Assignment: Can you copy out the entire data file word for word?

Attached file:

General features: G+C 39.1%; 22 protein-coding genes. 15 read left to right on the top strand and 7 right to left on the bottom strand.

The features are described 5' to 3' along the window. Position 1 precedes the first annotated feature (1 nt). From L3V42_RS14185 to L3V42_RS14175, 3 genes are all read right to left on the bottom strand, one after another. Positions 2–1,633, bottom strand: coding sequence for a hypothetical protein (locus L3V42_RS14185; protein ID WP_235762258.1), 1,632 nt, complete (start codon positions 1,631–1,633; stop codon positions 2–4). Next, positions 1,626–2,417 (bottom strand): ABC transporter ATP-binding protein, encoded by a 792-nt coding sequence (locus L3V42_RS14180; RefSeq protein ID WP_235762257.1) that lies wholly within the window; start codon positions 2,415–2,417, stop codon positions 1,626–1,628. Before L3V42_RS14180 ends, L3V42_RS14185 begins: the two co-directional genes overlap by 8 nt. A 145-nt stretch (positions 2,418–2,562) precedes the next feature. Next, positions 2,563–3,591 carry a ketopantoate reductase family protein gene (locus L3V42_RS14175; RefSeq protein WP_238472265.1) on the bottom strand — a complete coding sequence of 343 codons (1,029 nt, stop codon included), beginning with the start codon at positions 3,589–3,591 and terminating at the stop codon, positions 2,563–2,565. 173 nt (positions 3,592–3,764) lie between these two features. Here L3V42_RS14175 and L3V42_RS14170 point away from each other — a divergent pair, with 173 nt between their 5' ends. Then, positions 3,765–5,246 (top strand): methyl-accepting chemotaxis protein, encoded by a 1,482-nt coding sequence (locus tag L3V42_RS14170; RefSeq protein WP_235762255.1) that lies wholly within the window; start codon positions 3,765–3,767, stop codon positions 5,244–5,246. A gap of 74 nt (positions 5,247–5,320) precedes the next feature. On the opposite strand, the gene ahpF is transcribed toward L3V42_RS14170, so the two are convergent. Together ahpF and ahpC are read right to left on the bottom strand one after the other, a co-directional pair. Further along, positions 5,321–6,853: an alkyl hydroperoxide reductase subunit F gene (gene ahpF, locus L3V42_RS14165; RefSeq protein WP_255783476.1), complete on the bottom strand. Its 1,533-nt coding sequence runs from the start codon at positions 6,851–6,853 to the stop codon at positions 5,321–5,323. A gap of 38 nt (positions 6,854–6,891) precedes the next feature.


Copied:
General features: G+C 39.1%; 22 protein-coding genes. 15 read left to right on the top strand and 7 right to left on the bottom strand.

The features are described 5' to 3' along the window. Position 1 precedes the first annotated feature (1 nt). From L3V42_RS14185 to L3V42_RS14175, 3 genes are all read right to left on the bottom strand, one after another. Positions 2–1,633, bottom strand: coding sequence for a hypothetical protein (locus L3V42_RS14185; protein ID WP_235762258.1), 1,632 nt, complete (start codon positions 1,631–1,633; stop codon positions 2–4). Next, positions 1,626–2,417 (bottom strand): ABC transporter ATP-binding protein, encoded by a 792-nt coding sequence (locus L3V42_RS14180; RefSeq protein ID WP_235762257.1) that lies wholly within the window; start codon positions 2,415–2,417, stop codon positions 1,626–1,628. Before L3V42_RS14180 ends, L3V42_RS14185 begins: the two co-directional genes overlap by 8 nt. A 145-nt stretch (positions 2,418–2,562) precedes the next feature. Next, positions 2,563–3,591 carry a ketopantoate reductase family protein gene (locus L3V42_RS14175; RefSeq protein WP_238472265.1) on the bottom strand — a complete coding sequence of 343 codons (1,029 nt, stop codon included), beginning with the start codon at positions 3,589–3,591 and terminating at the stop codon, positions 2,563–2,565. 173 nt (positions 3,592–3,764) lie between these two features. Here L3V42_RS14175 and L3V42_RS14170 point away from each other — a divergent pair, with 173 nt between their 5' ends. Then, positions 3,765–5,246 (top strand): methyl-accepting chemotaxis protein, encoded by a 1,482-nt coding sequence (locus tag L3V42_RS14170; RefSeq protein WP_235762255.1) that lies wholly within the window; start codon positions 3,765–3,767, stop codon positions 5,244–5,246. A gap of 74 nt (positions 5,247–5,320) precedes the next feature. On the opposite strand, the gene ahpF is transcribed toward L3V42_RS14170, so the two are convergent. Together ahpF and ahpC are read right to left on the bottom strand one after the other, a co-directional pair. Further along, positions 5,321–6,853: an alkyl hydroperoxide reductase subunit F gene (gene ahpF, locus L3V42_RS14165; RefSeq protein WP_255783476.1), complete on the bottom strand. Its 1,533-nt coding sequence runs from the start codon at positions 6,851–6,853 to the stop codon at positions 5,321–5,323. A gap of 38 nt (positions 6,854–6,891) precedes the next feature.